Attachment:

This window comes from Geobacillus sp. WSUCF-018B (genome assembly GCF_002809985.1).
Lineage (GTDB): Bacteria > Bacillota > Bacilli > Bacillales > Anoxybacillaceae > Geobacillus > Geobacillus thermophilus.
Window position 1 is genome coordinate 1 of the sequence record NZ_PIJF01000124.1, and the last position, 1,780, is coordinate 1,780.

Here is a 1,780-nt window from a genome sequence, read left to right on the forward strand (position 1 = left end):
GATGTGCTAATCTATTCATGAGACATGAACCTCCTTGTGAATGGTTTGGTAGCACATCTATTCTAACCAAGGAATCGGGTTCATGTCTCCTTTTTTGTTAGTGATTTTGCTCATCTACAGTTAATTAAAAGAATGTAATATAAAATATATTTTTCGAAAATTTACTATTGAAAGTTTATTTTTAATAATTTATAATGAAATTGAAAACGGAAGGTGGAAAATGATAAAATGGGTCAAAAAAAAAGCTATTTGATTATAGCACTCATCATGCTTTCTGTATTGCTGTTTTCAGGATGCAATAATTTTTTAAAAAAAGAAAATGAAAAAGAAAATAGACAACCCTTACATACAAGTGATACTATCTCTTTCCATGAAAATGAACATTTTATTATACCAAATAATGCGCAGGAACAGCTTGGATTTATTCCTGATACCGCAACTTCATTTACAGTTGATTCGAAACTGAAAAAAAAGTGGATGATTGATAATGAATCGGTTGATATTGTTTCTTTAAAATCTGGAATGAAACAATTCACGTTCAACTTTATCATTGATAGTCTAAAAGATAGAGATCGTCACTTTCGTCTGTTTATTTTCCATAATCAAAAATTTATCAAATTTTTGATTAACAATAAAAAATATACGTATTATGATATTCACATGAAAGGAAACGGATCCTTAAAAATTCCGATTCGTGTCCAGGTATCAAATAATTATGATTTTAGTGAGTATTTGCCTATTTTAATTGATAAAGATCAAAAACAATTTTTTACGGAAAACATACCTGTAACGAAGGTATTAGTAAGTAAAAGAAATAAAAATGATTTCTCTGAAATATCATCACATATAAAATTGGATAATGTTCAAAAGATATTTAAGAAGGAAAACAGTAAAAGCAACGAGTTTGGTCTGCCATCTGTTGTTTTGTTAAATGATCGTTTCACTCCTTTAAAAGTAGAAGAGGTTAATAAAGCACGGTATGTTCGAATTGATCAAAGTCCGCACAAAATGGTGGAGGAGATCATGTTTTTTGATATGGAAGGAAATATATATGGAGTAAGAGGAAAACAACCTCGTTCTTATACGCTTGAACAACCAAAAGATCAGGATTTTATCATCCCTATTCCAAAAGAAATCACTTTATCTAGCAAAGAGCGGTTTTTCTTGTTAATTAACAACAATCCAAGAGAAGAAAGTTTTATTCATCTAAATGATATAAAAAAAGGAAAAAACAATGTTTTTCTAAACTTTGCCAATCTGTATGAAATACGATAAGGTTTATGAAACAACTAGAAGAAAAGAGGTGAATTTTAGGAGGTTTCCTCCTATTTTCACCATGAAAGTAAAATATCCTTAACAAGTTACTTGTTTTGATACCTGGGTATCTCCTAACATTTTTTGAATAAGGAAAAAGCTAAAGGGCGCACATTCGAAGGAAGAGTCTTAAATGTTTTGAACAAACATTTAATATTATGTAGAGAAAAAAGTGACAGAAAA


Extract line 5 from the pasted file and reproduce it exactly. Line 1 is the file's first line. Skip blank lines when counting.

GATGTGCTAATCTATTCATGAGACATGAACCTCCTTGTGAATGGTTTGGTAGCACATCTATTCTAACCAAGGAATCGGGTTCATGTCTCCTTTTTTGTTAGTGATTTTGCTCATCTACAGTTAATTAAAAGAATGTAATATAAAATATATTTTTCGAAAATTTACTATTGAAAGTTTATTTTTAATAATTTATAATGAAATTGAAAACGGAAGGTGGAAAATGATAAAATGGGTCAAAAAAAAAGCTATTTGATTATAGCACTCATCATGCTTTCTGTATTGCTGTTTTCAGGATGCAATAATTTTTTAAAAAAAGAAAATGAAAAAGAAAATAGACAACCCTTACATACAAGTGATACTATCTCTTTCCATGAAAATGAACATTTTATTATACCAAATAATGCGCAGGAACAGCTTGGATTTATTCCTGATACCGCAACTTCATTTACAGTTGATTCGAAACTGAAAAAAAAGTGGATGATTGATAATGAATCGGTTGATATTGTTTCTTTAAAATCTGGAATGAAACAATTCACGTTCAACTTTATCATTGATAGTCTAAAAGATAGAGATCGTCACTTTCGTCTGTTTATTTTCCATAATCAAAAATTTATCAAATTTTTGATTAACAATAAAAAATATACGTATTATGATATTCACATGAAAGGAAACGGATCCTTAAAAATTCCGATTCGTGTCCAGGTATCAAATAATTATGATTTTAGTGAGTATTTGCCTATTTTAATTGATAAAGATCAAAAACAATTTTTTACGGAAAACATACCTGTAACGAAGGTATTAGTAAGTAAAAGAAATAAAAATGATTTCTCTGAAATATCATCACATATAAAATTGGATAATGTTCAAAAGATATTTAAGAAGGAAAACAGTAAAAGCAACGAGTTTGGTCTGCCATCTGTTGTTTTGTTAAATGATCGTTTCACTCCTTTAAAAGTAGAAGAGGTTAATAAAGCACGGTATGTTCGAATTGATCAAAGTCCGCACAAAATGGTGGAGGAGATCATGTTTTTTGATATGGAAGGAAATATATATGGAGTAAGAGGAAAACAACCTCGTTCTTATACGCTTGAACAACCAAAAGATCAGGATTTTATCATCCCTATTCCAAAAGAAATCACTTTATCTAGCAAAGAGCGGTTTTTCTTGTTAATTAACAACAATCCAAGAGAAGAAAGTTTTATTCATCTAAATGATATAAAAAAAGGAAAAAACAATGTTTTTCTAAACTTTGCCAATCTGTATGAAATACGATAAGGTTTATGAAACAACTAGAAGAAAAGAGGTGAATTTTAGGAGGTTTCCTCCTATTTTCACCATGAAAGTAAAATATCCTTAACAAGTTACTTGTTTTGATACCTGGGTATCTCCTAACATTTTTTGAATAAGGAAAAAGCTAAAGGGCGCACATTCGAAGGAAGAGTCTTAAATGTTTTGAACAAACATTTAATATTATGTAGAGAAAAAAGTGACAGAAAA